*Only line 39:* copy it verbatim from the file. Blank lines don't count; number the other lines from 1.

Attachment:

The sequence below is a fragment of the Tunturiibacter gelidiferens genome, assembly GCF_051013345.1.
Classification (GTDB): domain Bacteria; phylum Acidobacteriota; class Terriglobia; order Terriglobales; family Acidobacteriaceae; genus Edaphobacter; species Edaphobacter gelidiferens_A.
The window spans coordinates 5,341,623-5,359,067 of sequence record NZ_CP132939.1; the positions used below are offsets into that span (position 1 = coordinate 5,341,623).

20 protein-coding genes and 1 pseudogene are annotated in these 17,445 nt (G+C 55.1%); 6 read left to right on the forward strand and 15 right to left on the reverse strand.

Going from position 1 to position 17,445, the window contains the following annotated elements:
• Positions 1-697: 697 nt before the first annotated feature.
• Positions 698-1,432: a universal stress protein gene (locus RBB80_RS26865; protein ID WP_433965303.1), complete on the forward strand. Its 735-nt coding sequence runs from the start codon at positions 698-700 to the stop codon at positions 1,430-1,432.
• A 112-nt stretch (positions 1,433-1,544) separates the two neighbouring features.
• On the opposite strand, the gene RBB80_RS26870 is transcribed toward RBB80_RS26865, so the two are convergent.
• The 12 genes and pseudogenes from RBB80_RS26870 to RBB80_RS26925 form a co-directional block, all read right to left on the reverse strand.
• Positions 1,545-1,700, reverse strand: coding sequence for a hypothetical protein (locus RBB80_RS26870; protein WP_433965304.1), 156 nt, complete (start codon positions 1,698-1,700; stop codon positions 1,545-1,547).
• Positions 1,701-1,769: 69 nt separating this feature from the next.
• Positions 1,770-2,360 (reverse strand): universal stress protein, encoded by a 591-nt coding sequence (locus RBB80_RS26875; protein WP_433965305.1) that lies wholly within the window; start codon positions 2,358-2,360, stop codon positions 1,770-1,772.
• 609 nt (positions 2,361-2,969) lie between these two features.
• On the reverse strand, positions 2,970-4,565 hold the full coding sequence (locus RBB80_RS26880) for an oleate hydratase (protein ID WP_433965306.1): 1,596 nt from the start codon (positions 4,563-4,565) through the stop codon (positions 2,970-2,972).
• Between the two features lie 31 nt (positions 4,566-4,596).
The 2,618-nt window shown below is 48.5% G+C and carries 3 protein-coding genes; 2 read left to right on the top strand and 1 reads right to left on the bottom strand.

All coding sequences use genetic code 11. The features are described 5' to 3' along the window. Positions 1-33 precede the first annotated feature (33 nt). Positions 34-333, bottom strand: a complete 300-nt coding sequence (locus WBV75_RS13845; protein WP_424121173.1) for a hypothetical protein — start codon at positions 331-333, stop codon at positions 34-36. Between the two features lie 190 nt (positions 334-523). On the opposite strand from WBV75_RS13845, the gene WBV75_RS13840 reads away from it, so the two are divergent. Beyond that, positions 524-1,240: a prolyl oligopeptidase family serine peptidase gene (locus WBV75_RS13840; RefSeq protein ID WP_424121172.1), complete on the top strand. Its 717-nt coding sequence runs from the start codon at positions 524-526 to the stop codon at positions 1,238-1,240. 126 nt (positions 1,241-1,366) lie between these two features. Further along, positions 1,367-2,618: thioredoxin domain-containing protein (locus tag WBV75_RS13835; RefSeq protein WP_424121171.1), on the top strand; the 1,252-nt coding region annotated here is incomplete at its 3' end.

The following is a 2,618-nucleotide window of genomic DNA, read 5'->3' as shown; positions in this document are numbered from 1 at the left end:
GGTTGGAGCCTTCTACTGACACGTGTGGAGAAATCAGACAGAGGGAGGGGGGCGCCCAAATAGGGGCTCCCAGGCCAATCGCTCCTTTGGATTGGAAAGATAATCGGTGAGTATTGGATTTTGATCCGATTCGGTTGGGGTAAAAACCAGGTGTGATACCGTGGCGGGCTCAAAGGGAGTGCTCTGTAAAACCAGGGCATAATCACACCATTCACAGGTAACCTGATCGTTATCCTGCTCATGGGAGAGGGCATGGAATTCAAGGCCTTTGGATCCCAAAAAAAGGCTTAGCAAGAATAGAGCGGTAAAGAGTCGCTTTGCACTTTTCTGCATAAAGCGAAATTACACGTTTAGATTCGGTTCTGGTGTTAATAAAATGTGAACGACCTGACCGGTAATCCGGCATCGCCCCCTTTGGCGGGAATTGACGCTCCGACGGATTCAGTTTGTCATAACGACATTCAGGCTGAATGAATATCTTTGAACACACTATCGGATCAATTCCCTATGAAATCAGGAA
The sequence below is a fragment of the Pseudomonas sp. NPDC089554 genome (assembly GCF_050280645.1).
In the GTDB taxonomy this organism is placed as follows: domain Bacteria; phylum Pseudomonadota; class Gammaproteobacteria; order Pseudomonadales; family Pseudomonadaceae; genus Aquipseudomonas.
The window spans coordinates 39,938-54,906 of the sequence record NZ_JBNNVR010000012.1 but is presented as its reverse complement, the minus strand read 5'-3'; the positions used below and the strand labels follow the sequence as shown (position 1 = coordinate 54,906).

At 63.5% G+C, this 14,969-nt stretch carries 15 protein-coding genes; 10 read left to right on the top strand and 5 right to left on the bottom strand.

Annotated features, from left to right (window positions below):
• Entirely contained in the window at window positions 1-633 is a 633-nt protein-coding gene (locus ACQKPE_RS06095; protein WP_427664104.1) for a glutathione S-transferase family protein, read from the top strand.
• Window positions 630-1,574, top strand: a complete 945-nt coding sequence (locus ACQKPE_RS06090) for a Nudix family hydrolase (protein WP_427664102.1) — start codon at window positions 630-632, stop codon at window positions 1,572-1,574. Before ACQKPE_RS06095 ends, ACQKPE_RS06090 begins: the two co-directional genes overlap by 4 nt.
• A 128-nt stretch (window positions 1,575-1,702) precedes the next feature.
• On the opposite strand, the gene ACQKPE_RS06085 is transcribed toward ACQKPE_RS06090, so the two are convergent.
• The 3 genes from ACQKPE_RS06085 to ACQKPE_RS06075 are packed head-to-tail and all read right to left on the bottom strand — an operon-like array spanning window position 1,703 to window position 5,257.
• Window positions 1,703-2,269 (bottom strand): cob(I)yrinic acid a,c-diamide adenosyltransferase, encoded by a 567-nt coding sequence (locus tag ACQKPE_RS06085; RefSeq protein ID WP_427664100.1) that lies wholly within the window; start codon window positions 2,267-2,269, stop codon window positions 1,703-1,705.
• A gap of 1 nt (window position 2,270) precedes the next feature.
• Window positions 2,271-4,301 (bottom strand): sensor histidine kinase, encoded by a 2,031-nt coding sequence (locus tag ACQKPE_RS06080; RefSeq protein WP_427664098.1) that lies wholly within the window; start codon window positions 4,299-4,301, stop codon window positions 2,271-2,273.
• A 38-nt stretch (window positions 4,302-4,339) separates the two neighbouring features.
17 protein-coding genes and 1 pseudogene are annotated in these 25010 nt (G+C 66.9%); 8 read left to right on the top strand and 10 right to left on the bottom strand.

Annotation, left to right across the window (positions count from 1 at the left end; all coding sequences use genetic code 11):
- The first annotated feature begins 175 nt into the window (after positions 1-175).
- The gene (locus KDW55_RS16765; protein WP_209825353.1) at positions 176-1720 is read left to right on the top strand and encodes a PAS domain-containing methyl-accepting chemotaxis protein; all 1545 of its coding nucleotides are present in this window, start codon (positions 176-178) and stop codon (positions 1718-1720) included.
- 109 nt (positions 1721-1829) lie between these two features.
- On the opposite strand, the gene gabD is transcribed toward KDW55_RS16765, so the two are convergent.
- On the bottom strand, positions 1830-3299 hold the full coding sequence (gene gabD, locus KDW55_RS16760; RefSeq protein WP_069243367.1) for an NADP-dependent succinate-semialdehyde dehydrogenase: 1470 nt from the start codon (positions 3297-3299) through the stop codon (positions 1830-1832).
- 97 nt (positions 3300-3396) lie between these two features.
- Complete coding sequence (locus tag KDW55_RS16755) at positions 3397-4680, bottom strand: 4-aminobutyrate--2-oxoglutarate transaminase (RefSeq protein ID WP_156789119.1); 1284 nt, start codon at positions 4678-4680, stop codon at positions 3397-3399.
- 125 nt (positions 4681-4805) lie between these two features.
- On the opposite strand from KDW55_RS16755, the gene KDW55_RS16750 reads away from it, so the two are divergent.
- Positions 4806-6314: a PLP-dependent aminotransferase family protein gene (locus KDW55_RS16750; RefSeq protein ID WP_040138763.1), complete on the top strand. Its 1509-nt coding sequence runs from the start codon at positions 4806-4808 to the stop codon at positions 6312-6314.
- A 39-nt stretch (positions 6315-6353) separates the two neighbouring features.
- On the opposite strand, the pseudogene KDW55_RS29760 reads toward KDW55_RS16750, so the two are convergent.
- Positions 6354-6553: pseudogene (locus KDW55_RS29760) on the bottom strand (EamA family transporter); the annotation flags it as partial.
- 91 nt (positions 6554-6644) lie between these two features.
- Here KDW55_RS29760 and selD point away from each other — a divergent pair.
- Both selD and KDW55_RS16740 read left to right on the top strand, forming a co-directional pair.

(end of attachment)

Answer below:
- 109 nt (positions 1721-1829) lie between these two features.